So What’s This All About? What’s Their Overall Goal?
There are many different reasons why these spammers do this type of stuff, but it is usually to take advantage of you or scam you in some way, shape or form. It’s always about them making money somehow, by either:
- Making you visit a malicious site to install a virus on your machine.
- Take over your browser to serve you with ads.
- Take over your computer and log your keystrokes.
- Use your computer as a host to send email or spam (probably what happened here in Mauritius)
- Have you visit a fake (authentic looking) page and log-in, at which point they steal your passwords.
- Or just snoop, steal from, or otherwise cause harm to you or someone else.
I was really curious to click on these links just to see what is going on at that URL in the email alpinors.com.br/zskzapQH/index.html (Don’t try it), but I know better, so what I’ll do first is a Server Header Check on the URL to see if it redirects me somewhere else, but it doesn’t. It returns a status 200, which means OK – the page is there.
So now that I know what is there I want to look at the source code which is hidden behind the web page. I can do this with a Source Code Viewer.
There It Is! (The Goal) – To Get You Here (below) So Whatever That Mess Does Gets You:
- two from 184.108.40.206 (Japan Tokyo Open Computer Network)
- two from alliancedisability.com 220.127.116.11 (hosted at GoDaddy, probably don’t even know they’ve been compromised)
- two from http://tatui.sp.gov.br (18.104.22.168, Brazil – Comite Gestor Da Internet No Brasil)
- two from http://snaku.altervista.org (22.214.171.124, California – San Francisco – Cloudflare Inc, another machine likely compromised).
There is a very good possibility that each one of those sites which hosts that script is actually doing the same thing. The reason there is four of them is so that if any one of the four sites (which have been hacked and used to run these scripts for visitors) finds out the scripts are there and removes them, there are 3 back up sites still being used, so that the entire plan does not get compromised from one site owner realizing he has been hacked and removing those scripts. In order for the email blast scam to fail, ALL four web sites would need to realize they have been hit and remove the scripts at which point the entire plot is foiled. Anyone who clicks on the links in the email will get a page that does nothing and the whole thing is over, at which point, the scammers go find more machines to hack, more malicious scripts to install, more machines to take over and send spam from, and the entire thing starts over again.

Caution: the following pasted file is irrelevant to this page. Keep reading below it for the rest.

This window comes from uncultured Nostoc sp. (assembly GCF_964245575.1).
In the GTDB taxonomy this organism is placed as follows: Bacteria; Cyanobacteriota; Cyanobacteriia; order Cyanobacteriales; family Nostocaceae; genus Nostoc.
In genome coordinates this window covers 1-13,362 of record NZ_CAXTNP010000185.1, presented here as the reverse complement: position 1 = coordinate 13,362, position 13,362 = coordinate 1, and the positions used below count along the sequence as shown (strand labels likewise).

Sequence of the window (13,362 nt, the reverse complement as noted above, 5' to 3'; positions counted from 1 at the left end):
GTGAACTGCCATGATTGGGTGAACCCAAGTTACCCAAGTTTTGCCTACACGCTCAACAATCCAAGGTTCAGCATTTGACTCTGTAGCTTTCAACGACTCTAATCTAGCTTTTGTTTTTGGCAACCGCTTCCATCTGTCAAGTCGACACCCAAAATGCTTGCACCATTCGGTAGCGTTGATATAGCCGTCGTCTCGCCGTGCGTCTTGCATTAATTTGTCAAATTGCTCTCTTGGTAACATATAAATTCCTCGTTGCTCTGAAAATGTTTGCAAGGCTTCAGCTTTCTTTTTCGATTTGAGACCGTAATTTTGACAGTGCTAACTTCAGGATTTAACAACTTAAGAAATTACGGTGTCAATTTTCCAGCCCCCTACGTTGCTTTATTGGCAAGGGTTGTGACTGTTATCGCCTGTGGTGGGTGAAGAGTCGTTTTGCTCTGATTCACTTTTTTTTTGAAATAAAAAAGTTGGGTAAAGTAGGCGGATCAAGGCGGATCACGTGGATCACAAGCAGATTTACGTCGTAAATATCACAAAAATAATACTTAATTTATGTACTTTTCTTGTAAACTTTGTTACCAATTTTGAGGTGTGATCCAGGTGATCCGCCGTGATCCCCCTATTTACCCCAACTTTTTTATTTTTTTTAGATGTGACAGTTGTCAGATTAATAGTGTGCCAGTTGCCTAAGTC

It’s very difficult to catch these scammers because by the time you get to them they’re usually gone and have moved on to other machines to run their scam.
I called Verizon Wireless and spoke to someone about this to make sure they were aware of it and they are. There was also no need to send it in or forward it over as they have received many reports of the incident already, and are investigating it to the best of their ability. This is a very difficult task for them to prevent, so they are working hard to ensure customers are aware of it.
SO IT IS VERY IMPORTANT TO:
- Never Log-in to any financial web sites from an email.
- Always check if you are visiting the actual URL by looking in the address bar.
- If visiting a financial site or your ready to make a purchase online, look for the https:// – “green bar” and lock, most reputable sites have it.
- Always hover over a link and view the task bar to see it’s address and double check that the page loads the correct site URL.
*** UPDATE: ON APRIL 20th, 2013, I ADDED PART 2 WHICH DETAILS AN ADDITIONAL EMAILS USING VERIZON: http://www.strategicrevenue.com/fake-verizon-wireless-email-email-scams-how-to-avoid-them-part-2/
For more information on this as well as what to do about it visit:
About The Author: John Colascione is Chief Executive of Internet Marketing Services Inc. He specializes in Website Monetization, authored a ‘how to’ book called ‘‘Mastering Your Website’, and is a key player in several Internet related businesses through his search engine strategy brand Searchen Networks®